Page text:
O'HANLON: My concern would be -- I agree with "Spider". My concern would be the sanctuary that's been created in the north and west of the country where al Qaeda affiliates, and most notably ISIS, can now take root and operate with impunity. Plan attacks, initially perhaps around places like Baghdad and other parts of the Middle East, but eventually even in Europe and the United States.

That's exactly the kind of concern we have to address. It's not so much that I'm worried about Iraq collapsing. I think the more likely thing is civil war where there is a divided country and in the north and west, the Sunni held area's, ISIS is able to operate with a lot more freedom of maneuver then is good for our security.

That is the real concern, which means we have to get to the point where Maliki not just stems this particular advancement, but develops the means of retaking the north and the west. I doubt that he can do it. Which gets to the issue of how do you create a new coalition government that could do it. But that has to be the longer term agenda. The short term agenda is to stop the south ward movement of this ISIS insurgency.

PEREIRA: Michael O'Hanlon and "Spider" Marks, thank you so much for lending your expertise and knowledge to this. This is obviously a massive story that U.S. and certainly we at CNN are going to keeping our eyes on. Seventeen minutes past the hour. Ahead, some experts say new computer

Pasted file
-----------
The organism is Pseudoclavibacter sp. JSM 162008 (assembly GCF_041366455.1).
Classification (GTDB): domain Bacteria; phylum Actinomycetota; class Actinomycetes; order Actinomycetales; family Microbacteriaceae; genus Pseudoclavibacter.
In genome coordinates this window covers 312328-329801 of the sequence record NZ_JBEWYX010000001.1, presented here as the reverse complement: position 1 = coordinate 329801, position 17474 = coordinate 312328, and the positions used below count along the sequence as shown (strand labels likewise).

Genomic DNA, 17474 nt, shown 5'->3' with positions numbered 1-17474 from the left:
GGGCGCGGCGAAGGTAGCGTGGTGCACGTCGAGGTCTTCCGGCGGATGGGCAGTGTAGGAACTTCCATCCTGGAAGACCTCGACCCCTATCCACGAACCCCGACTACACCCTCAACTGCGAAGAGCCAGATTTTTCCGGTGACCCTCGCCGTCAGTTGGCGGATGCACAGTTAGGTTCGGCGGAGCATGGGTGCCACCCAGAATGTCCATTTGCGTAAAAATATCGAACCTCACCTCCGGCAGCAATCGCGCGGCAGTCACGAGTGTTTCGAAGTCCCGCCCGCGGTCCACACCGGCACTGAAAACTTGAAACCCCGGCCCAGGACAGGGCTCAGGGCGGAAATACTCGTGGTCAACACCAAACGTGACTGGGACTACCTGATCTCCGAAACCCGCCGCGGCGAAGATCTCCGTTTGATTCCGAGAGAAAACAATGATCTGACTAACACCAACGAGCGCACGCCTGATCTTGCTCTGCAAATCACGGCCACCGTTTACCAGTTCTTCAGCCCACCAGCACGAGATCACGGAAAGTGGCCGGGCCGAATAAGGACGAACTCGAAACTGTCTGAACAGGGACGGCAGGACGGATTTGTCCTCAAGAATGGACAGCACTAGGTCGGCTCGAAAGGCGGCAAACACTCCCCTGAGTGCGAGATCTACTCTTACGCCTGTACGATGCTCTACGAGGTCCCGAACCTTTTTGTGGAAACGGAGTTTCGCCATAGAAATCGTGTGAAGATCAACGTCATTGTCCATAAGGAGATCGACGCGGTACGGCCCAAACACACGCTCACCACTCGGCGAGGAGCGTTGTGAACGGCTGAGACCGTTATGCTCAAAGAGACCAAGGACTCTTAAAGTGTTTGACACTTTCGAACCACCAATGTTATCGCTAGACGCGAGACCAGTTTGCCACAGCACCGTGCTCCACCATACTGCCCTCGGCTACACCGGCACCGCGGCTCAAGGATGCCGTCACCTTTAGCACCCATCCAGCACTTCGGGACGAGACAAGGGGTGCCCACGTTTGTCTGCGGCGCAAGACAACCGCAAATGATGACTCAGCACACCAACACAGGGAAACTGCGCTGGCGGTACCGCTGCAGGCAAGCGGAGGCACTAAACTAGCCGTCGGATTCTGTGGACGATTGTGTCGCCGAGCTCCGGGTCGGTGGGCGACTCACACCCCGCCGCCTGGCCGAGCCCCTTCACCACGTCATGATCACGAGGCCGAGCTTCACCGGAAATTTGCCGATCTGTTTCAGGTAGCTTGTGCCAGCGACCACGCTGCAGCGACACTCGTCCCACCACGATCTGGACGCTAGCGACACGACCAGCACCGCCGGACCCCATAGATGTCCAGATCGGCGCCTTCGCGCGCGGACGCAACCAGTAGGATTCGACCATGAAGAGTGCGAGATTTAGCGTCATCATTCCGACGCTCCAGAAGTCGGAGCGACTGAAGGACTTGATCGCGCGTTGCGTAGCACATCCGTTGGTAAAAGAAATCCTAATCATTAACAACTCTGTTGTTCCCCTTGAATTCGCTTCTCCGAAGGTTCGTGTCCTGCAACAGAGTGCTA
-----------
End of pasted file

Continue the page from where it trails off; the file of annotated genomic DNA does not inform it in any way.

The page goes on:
models could tell us where to find Flight 370 and the 239 people who were on board. They think the previous search was hundreds of miles off the mark. We'll take a look.


BERMAN: @THISHOUR, a new theory about Malaysia Airlines Flight 370 and just where it might be. An independent group of experts says five separate computer models put the plane in the southern Indian ocean, but it's in a stretch of water hundreds of miles southwest of the previous search area.

PEREIRA: The group says the plane's equipment was programmed with certain assumptions about a satellite which ended up being false. I want to bring in our aviation analyst Mary Schiavo. We haven't talked to you in so long Mary, I miss your face. Nice to see you with us.


PEREIRA: What do you make of this? Does this seem sound to you? Is this a theory worth exploring? What are your thoughts?

SCHIAVO: It certainly is a theory worth exploring and it does seem sound. If anything it backs up the Inmarsat data. I don't take it an attack on the Inmarsat data, I think it is pretty interesting and to me it validates it. What they are saying is the plane's computers were programmed to believe that the satellite was stationary. It's like playing Marco Polo when you were on the pool, you know the other entity is on the diving board, but is he on the low diving board or the high diving board or jumping up and down ready to dive. The plane thought it was stationary, and in fact it was moving.

So it certainly makes a lot of sense, to me, just being a couple hundreds of miles from the Inmarset calculations, the original calculations, that's pretty close if you look at where it could be with eight hours of flying time. So it certainly looks valid, these are ten very brilliant gentlemen who have come up with this. I think it's worth exploring.